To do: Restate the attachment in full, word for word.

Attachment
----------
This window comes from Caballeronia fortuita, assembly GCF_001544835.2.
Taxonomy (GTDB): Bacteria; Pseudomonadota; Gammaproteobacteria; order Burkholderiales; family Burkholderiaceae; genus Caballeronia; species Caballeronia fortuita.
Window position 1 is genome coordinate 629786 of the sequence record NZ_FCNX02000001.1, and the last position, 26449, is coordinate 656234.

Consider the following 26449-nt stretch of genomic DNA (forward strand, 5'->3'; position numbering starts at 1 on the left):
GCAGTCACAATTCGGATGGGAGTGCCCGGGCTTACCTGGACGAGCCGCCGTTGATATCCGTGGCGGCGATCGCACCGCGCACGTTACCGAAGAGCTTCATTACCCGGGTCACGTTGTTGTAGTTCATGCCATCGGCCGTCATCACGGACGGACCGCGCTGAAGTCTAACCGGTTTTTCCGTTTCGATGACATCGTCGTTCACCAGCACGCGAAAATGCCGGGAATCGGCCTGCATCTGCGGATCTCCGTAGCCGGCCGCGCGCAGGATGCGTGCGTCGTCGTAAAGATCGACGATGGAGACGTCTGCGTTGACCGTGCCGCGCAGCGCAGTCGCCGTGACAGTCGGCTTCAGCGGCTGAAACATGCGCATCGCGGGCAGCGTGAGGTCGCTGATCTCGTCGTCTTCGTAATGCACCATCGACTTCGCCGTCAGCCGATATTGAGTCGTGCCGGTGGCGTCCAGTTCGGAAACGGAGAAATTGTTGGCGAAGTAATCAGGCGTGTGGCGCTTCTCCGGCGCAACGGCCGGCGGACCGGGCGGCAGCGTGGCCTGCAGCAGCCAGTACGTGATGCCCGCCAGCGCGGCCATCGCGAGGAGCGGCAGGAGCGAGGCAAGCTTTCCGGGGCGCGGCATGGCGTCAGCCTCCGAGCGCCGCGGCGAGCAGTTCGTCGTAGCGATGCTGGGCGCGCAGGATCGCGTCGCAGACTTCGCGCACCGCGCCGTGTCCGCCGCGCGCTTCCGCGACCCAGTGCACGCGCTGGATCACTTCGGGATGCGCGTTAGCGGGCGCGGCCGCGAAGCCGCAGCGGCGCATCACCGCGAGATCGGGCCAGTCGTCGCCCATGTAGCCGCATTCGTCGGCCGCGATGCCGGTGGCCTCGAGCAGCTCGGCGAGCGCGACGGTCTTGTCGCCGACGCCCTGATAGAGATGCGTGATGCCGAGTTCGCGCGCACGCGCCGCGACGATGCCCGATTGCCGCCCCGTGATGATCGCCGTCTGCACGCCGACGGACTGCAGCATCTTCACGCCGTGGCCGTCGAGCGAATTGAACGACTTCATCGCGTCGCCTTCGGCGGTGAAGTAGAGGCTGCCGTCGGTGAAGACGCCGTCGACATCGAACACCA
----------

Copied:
This window comes from Caballeronia fortuita, assembly GCF_001544835.2.
Taxonomy (GTDB): Bacteria; Pseudomonadota; Gammaproteobacteria; order Burkholderiales; family Burkholderiaceae; genus Caballeronia; species Caballeronia fortuita.
Window position 1 is genome coordinate 629786 of the sequence record NZ_FCNX02000001.1, and the last position, 26449, is coordinate 656234.

Consider the following 26449-nt stretch of genomic DNA (forward strand, 5'->3'; position numbering starts at 1 on the left):
GCAGTCACAATTCGGATGGGAGTGCCCGGGCTTACCTGGACGAGCCGCCGTTGATATCCGTGGCGGCGATCGCACCGCGCACGTTACCGAAGAGCTTCATTACCCGGGTCACGTTGTTGTAGTTCATGCCATCGGCCGTCATCACGGACGGACCGCGCTGAAGTCTAACCGGTTTTTCCGTTTCGATGACATCGTCGTTCACCAGCACGCGAAAATGCCGGGAATCGGCCTGCATCTGCGGATCTCCGTAGCCGGCCGCGCGCAGGATGCGTGCGTCGTCGTAAAGATCGACGATGGAGACGTCTGCGTTGACCGTGCCGCGCAGCGCAGTCGCCGTGACAGTCGGCTTCAGCGGCTGAAACATGCGCATCGCGGGCAGCGTGAGGTCGCTGATCTCGTCGTCTTCGTAATGCACCATCGACTTCGCCGTCAGCCGATATTGAGTCGTGCCGGTGGCGTCCAGTTCGGAAACGGAGAAATTGTTGGCGAAGTAATCAGGCGTGTGGCGCTTCTCCGGCGCAACGGCCGGCGGACCGGGCGGCAGCGTGGCCTGCAGCAGCCAGTACGTGATGCCCGCCAGCGCGGCCATCGCGAGGAGCGGCAGGAGCGAGGCAAGCTTTCCGGGGCGCGGCATGGCGTCAGCCTCCGAGCGCCGCGGCGAGCAGTTCGTCGTAGCGATGCTGGGCGCGCAGGATCGCGTCGCAGACTTCGCGCACCGCGCCGTGTCCGCCGCGCGCTTCCGCGACCCAGTGCACGCGCTGGATCACTTCGGGATGCGCGTTAGCGGGCGCGGCCGCGAAGCCGCAGCGGCGCATCACCGCGAGATCGGGCCAGTCGTCGCCCATGTAGCCGCATTCGTCGGCCGCGATGCCGGTGGCCTCGAGCAGCTCGGCGAGCGCGACGGTCTTGTCGCCGACGCCCTGATAGAGATGCGTGATGCCGAGTTCGCGCGCACGCGCCGCGACGATGCCCGATTGCCGCCCCGTGATGATCGCCGTCTGCACGCCGACGGACTGCAGCATCTTCACGCCGTGGCCGTCGAGCGAATTGAACGACTTCATCGCGTCGCCTTCGGCGGTGAAGTAGAGGCTGCCGTCGGTGAAGACGCCGTCGACATCGAACACCA